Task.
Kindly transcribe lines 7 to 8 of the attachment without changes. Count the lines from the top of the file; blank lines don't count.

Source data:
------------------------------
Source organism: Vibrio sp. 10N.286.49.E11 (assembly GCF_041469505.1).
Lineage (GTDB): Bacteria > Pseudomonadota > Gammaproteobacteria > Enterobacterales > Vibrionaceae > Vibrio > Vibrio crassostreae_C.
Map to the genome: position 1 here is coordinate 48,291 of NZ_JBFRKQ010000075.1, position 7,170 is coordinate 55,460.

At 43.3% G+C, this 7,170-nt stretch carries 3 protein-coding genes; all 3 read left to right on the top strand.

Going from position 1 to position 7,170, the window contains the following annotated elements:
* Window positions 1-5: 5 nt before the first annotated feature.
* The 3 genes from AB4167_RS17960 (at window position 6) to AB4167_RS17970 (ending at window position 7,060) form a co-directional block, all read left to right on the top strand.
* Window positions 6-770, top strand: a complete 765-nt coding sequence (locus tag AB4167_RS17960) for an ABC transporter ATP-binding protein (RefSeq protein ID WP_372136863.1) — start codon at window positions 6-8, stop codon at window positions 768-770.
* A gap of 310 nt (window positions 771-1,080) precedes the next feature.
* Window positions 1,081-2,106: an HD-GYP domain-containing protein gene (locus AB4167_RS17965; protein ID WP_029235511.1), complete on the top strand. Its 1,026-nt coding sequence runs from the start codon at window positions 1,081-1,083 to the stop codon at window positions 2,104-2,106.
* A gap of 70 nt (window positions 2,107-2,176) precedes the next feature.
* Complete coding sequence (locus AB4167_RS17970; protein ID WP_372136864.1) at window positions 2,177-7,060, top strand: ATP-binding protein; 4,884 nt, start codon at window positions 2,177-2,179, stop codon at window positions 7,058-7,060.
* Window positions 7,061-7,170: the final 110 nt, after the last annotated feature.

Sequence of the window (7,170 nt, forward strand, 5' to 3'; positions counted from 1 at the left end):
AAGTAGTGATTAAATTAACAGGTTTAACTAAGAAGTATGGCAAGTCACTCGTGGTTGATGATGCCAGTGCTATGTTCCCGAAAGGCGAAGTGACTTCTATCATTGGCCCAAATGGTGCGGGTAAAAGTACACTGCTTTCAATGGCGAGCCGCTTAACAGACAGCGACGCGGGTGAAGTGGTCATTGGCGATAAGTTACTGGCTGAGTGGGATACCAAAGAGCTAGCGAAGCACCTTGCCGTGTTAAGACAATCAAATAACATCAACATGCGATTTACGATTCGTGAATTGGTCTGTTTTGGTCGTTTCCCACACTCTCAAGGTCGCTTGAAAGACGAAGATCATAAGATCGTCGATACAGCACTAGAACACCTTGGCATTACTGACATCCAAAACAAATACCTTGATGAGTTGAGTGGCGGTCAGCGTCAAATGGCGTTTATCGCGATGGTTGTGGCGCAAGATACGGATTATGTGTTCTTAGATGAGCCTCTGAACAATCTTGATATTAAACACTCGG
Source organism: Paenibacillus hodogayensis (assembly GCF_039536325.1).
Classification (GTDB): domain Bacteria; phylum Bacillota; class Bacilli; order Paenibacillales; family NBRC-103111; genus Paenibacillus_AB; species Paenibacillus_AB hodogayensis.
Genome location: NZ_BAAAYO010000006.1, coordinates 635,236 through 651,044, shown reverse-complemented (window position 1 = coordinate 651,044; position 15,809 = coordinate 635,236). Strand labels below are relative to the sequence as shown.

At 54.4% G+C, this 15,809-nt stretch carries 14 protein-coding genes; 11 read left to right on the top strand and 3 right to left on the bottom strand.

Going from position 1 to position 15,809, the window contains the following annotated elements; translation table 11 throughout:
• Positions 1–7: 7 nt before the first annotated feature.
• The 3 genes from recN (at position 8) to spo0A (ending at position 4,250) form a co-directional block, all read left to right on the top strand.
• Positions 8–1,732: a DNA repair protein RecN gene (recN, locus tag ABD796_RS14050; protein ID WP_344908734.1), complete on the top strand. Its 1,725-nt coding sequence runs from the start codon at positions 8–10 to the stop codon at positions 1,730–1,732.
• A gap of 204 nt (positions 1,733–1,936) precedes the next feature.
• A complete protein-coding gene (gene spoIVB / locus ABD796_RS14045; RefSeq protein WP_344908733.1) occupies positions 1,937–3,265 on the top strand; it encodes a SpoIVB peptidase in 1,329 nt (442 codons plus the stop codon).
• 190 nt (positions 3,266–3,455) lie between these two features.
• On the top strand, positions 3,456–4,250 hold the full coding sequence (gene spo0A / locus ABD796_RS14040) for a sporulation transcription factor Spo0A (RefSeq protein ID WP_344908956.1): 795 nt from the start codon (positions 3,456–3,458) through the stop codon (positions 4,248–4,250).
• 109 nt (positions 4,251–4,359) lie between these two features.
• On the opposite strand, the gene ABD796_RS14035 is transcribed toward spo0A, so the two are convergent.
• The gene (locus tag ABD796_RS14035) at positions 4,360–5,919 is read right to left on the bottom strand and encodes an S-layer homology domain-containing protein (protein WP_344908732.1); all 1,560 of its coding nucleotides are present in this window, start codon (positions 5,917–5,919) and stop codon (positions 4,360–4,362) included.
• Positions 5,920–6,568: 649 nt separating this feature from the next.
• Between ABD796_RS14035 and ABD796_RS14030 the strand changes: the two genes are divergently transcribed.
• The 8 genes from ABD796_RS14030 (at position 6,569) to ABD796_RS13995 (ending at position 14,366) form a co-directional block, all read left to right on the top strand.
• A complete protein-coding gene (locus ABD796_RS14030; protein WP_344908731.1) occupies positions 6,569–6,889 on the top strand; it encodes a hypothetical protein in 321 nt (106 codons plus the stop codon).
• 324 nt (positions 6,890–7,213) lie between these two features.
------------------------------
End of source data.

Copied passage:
* The 3 genes from AB4167_RS17960 (at window position 6) to AB4167_RS17970 (ending at window position 7,060) form a co-directional block, all read left to right on the top strand.
* Window positions 6-770, top strand: a complete 765-nt coding sequence (locus tag AB4167_RS17960) for an ABC transporter ATP-binding protein (RefSeq protein ID WP_372136863.1) — start codon at window positions 6-8, stop codon at window positions 768-770.